Pre-K expansion on horizon for Coxsackie-Athens

The Edward J. Arthur Elementary School in Athens.

COXSACKIE — The Coxsackie-Athens School District was prepared to offer a pre-kindergarten program for the first time in the new year and now the initiative will be greatly expanded thanks to a $360,000 state grant the district received during the holiday season.

A total of 31 school districts across the state will receive $13.4 million in funding as part of the New York State Education Department initiative, but Coxsackie-Athens is the only district in Greene County to receive the pre-K grant in this round of state funding.

The district will open up two pre-K sections in the new year that will accommodate 36 students, with six openings currently available for four-year-old students.

“We’ve never had pre-K in the district and I think we’re the only district in Greene County without it,” Coxsackie-Athens Superintendent Randall Squier said. “They had never applied for pre-K previously to me and this is my 11th year. So when we were eligible to apply this year, we received a base grant from the state in the current year’s budget. Then the competitive grant opened up as well, which we applied for over the summer, and we officially received word right before the holidays that we were also given the competitive grant for $360,000. So combined, that will allow us to fund most of the pre-K program with the grants.”

The state grant is a rolling program, so the school district will receive the pre-K funding next year as well and into the future.

“It’s an annual grant that we’ll receive as long as we have a need for it,” Squier said.

The pre-K program will be housed in the Edward J. Arthur Elementary School in Athens and Squire noted that students from Coxsackie will be bused to the school for the full-day program.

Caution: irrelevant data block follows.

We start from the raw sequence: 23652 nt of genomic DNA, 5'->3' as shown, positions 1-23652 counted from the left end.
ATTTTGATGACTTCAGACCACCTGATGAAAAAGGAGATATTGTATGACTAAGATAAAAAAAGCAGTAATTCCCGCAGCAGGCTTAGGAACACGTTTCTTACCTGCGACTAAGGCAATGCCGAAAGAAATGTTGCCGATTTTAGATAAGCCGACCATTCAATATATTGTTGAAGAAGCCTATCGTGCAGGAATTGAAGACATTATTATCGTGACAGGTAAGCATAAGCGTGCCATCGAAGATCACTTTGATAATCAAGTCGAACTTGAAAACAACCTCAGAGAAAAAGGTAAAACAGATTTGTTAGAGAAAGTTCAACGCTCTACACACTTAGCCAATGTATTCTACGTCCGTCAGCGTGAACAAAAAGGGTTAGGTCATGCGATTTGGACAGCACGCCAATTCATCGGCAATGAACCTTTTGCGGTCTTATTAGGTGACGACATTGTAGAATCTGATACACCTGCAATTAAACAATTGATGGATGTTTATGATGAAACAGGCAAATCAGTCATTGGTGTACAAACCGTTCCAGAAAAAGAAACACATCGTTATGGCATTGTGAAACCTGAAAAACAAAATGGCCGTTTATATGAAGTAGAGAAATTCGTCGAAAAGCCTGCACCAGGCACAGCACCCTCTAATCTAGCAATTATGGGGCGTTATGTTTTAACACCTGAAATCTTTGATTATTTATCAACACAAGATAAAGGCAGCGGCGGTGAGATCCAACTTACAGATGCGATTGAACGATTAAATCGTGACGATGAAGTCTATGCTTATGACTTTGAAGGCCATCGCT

The district joined forces with the Circle of Friends preschool in Ravena to apply for the state grant.

The district’s grant proposal was written by Coxsackie-Athens Middle School principal Freya Mercer and Assistant Superintendent of Instructional Services Kerry Houlihan.

After the district received an initial $120,000 in funding from the state for pre-K earlier this year, they offered up the first section of the program to begin in January, but the second grant that the district was awarded on Dec. 15 will greatly bolster the scope of the program.

“It allows us to more than double the program, basically,” Board of Education President Michael Donahue said. “We had already been setting up a pre-K program that was going to start next semester, at the end of January. We had 18 slots available and when we asked the community for people who would be interested in sending their 4-year-olds, we had interest from 23 parents. So we basically had to pull names out of a hat to pick the first 18 that would be able to go.”

The pre-K initiative is part of the district’s 2030 Destination Plan that outlines the district’s vision for the next decade.

“It’s something that we’ve been wanting to do and our teachers have certainly been asking for this,” Squire said. “Without the state putting in the majority of the funds for it, it was just difficult for us to get it off the ground not knowing if we could sustain it.”

Squire said two new teachers and two teaching assistants will be hired as part of the pre-K program.

District parents with four-year-old children have time to apply for the program before it begins.

“We’re accepting applications currently,” Squire said. “So we’re certainly encouraging anyone with a child who turned 4 prior to this past December 1 to register. So we’ll fill those classes up and then in the fall we’ll look to see, based on enrollment needs, if we need a third section as well.”

According to the state, the final approval of the grants is subject to the review and approval of the Office of the State Comptroller.

“When we strengthen supports and provide equitable opportunities for children in their early years, we see the benefits throughout their school years and beyond,” state Education Commissioner Betty A. Rosa said in a statement. “The Department is committed to expanding universal full-day prekindergarten programs that provide a strong educational foundation for our children, resulting in positive long-term outcomes.”

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